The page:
Perfecting Your “Portable Business Pitch”; How to Take Your 60 Second Pitch to a 60 Minute Pitch in No Time

By Barbara Rogoski


No matter what size your business is or what industry you are in, there are times when you will need to make a pitch for something. It can be a pitch about your great idea to potential investors, a sales pitch about why your product is better than the rest, and or even a short “what do you do?” pitch about yourself when meeting people.  

But how do you know what the most important things are to include in your short ‘elevator pitch’ and in your longer investor/sales pitches? How can you leverage it, consistently?

One way, is to create a powerful tool called a “portable pitch” which is a “master script” that includes all the key elements that you want to share, that can be expanded up or edited down as needed.

Here are 4 key tips for how to put together your perfect pitch:

  1. Sit down and create your masterscript of all the most important things you want to share in your short or long pitch. Do a brain dump of all the most important achievements, success stories, key details, vision of the future, things that the audience or listener should know about you or your company. It should be short, colorful, to the point and catchy. Spend time on this important document and help each person craft his/her pitch from the larger portable pitch. You want consistent messaging. Review often.

  2. Give them big words first – consider what the key words are that describe you or your company. If the interaction (pitch) is short, or the person you are speaking to has limited time or attention, you need to share with them the big words that describe what you do – to grab them. Bring these key words to the front of your description and not way at the back. Exercise: If you could describe your company or your work in single words only, what are the 5 words you would use? Use these in your short and long pitches. People are short of time and attention so hit them with the big words first!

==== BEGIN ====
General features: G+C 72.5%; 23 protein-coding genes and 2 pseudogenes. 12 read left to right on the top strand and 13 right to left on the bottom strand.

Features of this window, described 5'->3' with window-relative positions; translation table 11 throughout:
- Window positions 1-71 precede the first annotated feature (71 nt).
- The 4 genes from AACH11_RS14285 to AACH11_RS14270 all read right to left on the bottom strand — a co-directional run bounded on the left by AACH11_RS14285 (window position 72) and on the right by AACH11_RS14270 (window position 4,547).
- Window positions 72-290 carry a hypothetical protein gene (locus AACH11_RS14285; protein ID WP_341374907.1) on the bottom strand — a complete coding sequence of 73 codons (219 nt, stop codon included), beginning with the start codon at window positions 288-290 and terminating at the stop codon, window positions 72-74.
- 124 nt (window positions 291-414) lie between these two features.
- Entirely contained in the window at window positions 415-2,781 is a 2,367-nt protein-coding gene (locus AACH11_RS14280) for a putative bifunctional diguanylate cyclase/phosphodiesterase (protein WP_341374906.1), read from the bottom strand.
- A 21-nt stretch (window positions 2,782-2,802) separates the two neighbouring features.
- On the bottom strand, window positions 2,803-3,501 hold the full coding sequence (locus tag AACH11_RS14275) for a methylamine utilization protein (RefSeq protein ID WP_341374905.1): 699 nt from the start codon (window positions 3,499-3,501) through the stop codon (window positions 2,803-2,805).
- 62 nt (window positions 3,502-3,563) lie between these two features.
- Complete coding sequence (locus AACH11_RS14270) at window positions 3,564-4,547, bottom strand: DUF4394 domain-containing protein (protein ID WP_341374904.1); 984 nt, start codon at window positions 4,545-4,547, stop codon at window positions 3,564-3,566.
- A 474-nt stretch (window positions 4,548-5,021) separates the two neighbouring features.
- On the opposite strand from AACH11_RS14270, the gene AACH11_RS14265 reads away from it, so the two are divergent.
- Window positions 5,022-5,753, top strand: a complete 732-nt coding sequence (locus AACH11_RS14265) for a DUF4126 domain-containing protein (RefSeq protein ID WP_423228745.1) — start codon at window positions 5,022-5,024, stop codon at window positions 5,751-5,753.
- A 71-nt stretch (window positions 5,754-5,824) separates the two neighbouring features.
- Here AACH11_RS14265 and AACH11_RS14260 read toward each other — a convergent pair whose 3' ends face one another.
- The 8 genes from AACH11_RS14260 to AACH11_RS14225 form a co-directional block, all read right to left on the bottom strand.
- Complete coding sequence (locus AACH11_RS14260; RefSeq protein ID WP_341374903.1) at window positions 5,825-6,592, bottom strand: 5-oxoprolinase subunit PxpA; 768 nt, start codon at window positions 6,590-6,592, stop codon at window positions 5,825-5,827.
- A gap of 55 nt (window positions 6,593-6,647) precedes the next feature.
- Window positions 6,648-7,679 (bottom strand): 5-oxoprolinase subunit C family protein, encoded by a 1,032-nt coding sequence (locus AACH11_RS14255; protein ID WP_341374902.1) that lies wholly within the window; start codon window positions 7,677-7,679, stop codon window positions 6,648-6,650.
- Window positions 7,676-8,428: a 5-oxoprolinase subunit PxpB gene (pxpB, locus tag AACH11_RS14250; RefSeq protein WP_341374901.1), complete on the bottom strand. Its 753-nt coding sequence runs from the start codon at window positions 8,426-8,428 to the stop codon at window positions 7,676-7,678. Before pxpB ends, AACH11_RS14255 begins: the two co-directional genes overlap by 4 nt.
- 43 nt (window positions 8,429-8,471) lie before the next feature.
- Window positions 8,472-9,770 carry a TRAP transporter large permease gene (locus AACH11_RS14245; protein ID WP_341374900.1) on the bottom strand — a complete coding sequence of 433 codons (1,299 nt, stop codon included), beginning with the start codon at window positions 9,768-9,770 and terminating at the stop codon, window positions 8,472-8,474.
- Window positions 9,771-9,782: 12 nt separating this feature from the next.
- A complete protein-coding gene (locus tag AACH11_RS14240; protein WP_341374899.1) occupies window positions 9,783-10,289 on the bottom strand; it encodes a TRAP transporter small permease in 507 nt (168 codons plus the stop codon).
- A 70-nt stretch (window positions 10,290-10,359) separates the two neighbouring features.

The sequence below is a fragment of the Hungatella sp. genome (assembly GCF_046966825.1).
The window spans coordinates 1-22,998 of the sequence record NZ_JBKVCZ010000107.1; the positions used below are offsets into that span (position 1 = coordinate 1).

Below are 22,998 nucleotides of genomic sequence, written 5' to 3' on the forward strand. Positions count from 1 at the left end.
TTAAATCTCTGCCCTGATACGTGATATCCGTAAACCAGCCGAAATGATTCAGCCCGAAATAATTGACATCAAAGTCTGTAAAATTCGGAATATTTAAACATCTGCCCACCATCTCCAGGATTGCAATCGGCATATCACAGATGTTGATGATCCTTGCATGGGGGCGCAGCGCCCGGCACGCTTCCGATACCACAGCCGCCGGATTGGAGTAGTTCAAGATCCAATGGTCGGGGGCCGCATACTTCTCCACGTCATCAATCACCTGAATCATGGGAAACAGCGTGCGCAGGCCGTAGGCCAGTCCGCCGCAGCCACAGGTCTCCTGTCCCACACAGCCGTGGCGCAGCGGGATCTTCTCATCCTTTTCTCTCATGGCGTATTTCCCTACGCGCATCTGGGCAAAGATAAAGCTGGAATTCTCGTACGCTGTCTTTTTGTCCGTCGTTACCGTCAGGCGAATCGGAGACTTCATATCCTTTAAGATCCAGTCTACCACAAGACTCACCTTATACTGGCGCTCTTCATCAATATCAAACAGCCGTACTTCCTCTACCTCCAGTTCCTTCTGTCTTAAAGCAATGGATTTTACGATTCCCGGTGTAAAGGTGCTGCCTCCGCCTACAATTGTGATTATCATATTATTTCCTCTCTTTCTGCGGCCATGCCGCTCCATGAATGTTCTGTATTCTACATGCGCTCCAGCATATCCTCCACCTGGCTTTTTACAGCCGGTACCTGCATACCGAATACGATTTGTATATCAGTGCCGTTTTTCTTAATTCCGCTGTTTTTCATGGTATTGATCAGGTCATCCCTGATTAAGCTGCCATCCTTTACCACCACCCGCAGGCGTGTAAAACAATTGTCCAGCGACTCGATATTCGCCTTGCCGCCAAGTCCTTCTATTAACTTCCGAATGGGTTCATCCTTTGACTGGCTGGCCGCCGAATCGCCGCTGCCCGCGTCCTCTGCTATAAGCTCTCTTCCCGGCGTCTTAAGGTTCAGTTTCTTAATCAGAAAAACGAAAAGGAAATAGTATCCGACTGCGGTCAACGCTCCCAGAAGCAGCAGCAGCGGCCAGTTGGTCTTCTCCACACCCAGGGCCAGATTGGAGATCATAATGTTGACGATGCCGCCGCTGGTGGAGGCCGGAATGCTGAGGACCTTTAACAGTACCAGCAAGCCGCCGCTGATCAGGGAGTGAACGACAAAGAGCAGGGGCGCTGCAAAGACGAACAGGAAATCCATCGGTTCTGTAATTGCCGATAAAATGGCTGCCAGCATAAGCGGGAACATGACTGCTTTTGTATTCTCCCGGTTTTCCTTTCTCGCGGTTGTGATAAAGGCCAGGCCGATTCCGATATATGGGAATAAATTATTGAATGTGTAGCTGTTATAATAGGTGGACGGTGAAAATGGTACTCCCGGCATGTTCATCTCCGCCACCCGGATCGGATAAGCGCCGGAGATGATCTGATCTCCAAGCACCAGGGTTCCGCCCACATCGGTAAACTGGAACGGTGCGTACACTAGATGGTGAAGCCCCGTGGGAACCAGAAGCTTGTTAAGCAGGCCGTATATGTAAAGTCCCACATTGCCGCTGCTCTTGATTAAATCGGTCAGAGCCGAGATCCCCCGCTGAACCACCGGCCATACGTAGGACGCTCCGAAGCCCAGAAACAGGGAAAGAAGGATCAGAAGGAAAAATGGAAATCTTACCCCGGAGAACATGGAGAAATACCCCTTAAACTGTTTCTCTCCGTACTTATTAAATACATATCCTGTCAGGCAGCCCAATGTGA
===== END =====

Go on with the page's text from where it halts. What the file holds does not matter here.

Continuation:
3. Paint a picture of the problem (pain) that you solve with the first things you say and follow up with the solution you offer. For a personal pitch, when someone says, “What do you do?” you can say, “Well, you know how…” (and state the problem with colorful words that they will clearly understand) and you get the nod from them or affirmative sign. Then you say, “Well, what I do is…” (and state the wonderful solution you provide for the problem). This can also apply to longer pitches with the problem you have identified, how your organization can solve it, and a vision of how you see things in the future with your efforts. Again, short, colorful, to the point and catchy.

  4. Leave them with a catchy phrase they will remember – a colorful phrase at the end of any pitch, which is memorable and grabs their attention, may be the one thing that stays in their minds that helps them remember you. Barbara’s catchy phrase is that she considers herself: “The public speaker’s best friend.” 

Are you attending a conference where there will be short interactions? Then use the short version that is based on the master script. This will have the most important key points about yourself and your company, practiced in advance, and on the end of your tongue whenever someone asks. If you only have 60 seconds, choose from the master script what matters most to convey.

Are you going to deliver a one-hour pitch at a startup event to convince investors? Then use the longer version – based on the master script, with the key points in an expanded version. It should be entertaining, unique and to the point – like a good pitch should be. You want to stand out from the others.

The portable pitch is an easy way to put all your ideas in one place that can be modified for short personal interactions or longer presentations. It all comes down to being catchy, colorful and agile with your words in any situation.

About Barbara Rogoski – Founder of Successful Speaker Now, Barbara is a passionate and experienced executive speaker coach living in The Netherlands, who helps business owners and corporate executives to present with impact and influence.